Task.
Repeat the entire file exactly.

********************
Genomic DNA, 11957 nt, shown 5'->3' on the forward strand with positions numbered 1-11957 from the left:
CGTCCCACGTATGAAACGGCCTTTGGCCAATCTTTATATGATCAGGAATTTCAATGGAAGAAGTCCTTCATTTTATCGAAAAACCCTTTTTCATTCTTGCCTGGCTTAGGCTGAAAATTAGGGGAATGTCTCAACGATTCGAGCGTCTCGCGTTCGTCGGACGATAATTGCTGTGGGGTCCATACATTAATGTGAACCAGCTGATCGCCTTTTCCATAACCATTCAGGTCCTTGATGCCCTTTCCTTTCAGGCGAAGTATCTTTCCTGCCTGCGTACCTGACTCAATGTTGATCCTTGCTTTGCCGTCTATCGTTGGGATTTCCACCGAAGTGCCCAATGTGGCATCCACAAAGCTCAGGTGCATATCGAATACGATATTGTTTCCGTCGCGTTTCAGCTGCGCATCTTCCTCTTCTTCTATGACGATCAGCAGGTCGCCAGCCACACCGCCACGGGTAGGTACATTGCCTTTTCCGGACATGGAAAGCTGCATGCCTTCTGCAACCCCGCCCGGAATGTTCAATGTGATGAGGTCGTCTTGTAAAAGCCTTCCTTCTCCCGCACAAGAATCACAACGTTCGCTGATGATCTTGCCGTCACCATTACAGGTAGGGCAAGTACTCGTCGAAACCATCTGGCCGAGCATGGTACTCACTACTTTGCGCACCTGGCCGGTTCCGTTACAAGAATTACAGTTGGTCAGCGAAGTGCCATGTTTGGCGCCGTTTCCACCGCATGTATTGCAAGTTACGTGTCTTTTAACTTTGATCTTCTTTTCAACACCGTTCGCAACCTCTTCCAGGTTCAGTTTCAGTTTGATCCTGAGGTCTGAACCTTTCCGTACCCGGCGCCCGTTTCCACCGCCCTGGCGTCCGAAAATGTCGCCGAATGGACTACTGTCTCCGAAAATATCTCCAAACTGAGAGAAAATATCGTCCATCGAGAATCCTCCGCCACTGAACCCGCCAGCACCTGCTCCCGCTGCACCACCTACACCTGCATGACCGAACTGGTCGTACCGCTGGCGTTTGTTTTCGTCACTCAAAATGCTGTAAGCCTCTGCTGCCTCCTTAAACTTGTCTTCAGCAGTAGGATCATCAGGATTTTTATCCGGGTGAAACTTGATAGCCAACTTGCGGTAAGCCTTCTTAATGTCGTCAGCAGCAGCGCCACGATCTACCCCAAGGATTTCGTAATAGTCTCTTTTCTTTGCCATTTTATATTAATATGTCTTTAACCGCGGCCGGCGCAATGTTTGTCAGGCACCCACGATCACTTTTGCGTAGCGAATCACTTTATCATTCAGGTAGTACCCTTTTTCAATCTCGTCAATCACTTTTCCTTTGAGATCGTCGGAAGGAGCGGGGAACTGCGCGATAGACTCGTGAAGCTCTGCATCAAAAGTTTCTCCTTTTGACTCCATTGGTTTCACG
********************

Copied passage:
Genomic DNA, 11957 nt, shown 5'->3' on the forward strand with positions numbered 1-11957 from the left:
CGTCCCACGTATGAAACGGCCTTTGGCCAATCTTTATATGATCAGGAATTTCAATGGAAGAAGTCCTTCATTTTATCGAAAAACCCTTTTTCATTCTTGCCTGGCTTAGGCTGAAAATTAGGGGAATGTCTCAACGATTCGAGCGTCTCGCGTTCGTCGGACGATAATTGCTGTGGGGTCCATACATTAATGTGAACCAGCTGATCGCCTTTTCCATAACCATTCAGGTCCTTGATGCCCTTTCCTTTCAGGCGAAGTATCTTTCCTGCCTGCGTACCTGACTCAATGTTGATCCTTGCTTTGCCGTCTATCGTTGGGATTTCCACCGAAGTGCCCAATGTGGCATCCACAAAGCTCAGGTGCATATCGAATACGATATTGTTTCCGTCGCGTTTCAGCTGCGCATCTTCCTCTTCTTCTATGACGATCAGCAGGTCGCCAGCCACACCGCCACGGGTAGGTACATTGCCTTTTCCGGACATGGAAAGCTGCATGCCTTCTGCAACCCCGCCCGGAATGTTCAATGTGATGAGGTCGTCTTGTAAAAGCCTTCCTTCTCCCGCACAAGAATCACAACGTTCGCTGATGATCTTGCCGTCACCATTACAGGTAGGGCAAGTACTCGTCGAAACCATCTGGCCGAGCATGGTACTCACTACTTTGCGCACCTGGCCGGTTCCGTTACAAGAATTACAGTTGGTCAGCGAAGTGCCATGTTTGGCGCCGTTTCCACCGCATGTATTGCAAGTTACGTGTCTTTTAACTTTGATCTTCTTTTCAACACCGTTCGCAACCTCTTCCAGGTTCAGTTTCAGTTTGATCCTGAGGTCTGAACCTTTCCGTACCCGGCGCCCGTTTCCACCGCCCTGGCGTCCGAAAATGTCGCCGAATGGACTACTGTCTCCGAAAATATCTCCAAACTGAGAGAAAATATCGTCCATCGAGAATCCTCCGCCACTGAACCCGCCAGCACCTGCTCCCGCTGCACCACCTACACCTGCATGACCGAACTGGTCGTACCGCTGGCGTTTGTTTTCGTCACTCAAAATGCTGTAAGCCTCTGCTGCCTCCTTAAACTTGTCTTCAGCAGTAGGATCATCAGGATTTTTATCCGGGTGAAACTTGATAGCCAACTTGCGGTAAGCCTTCTTAATGTCGTCAGCAGCAGCGCCACGATCTACCCCAAGGATTTCGTAATAGTCTCTTTTCTTTGCCATTTTATATTAATATGTCTTTAACCGCGGCCGGCGCAATGTTTGTCAGGCACCCACGATCACTTTTGCGTAGCGAATCACTTTATCATTCAGGTAGTACCCTTTTTCAATCTCGTCAATCACTTTTCCTTTGAGATCGTCGGAAGGAGCGGGGAACTGCGCGATAGACTCGTGAAGCTCTGCATCAAAAGTTTCTCCTTTTGACTCCATTGGTTTCACG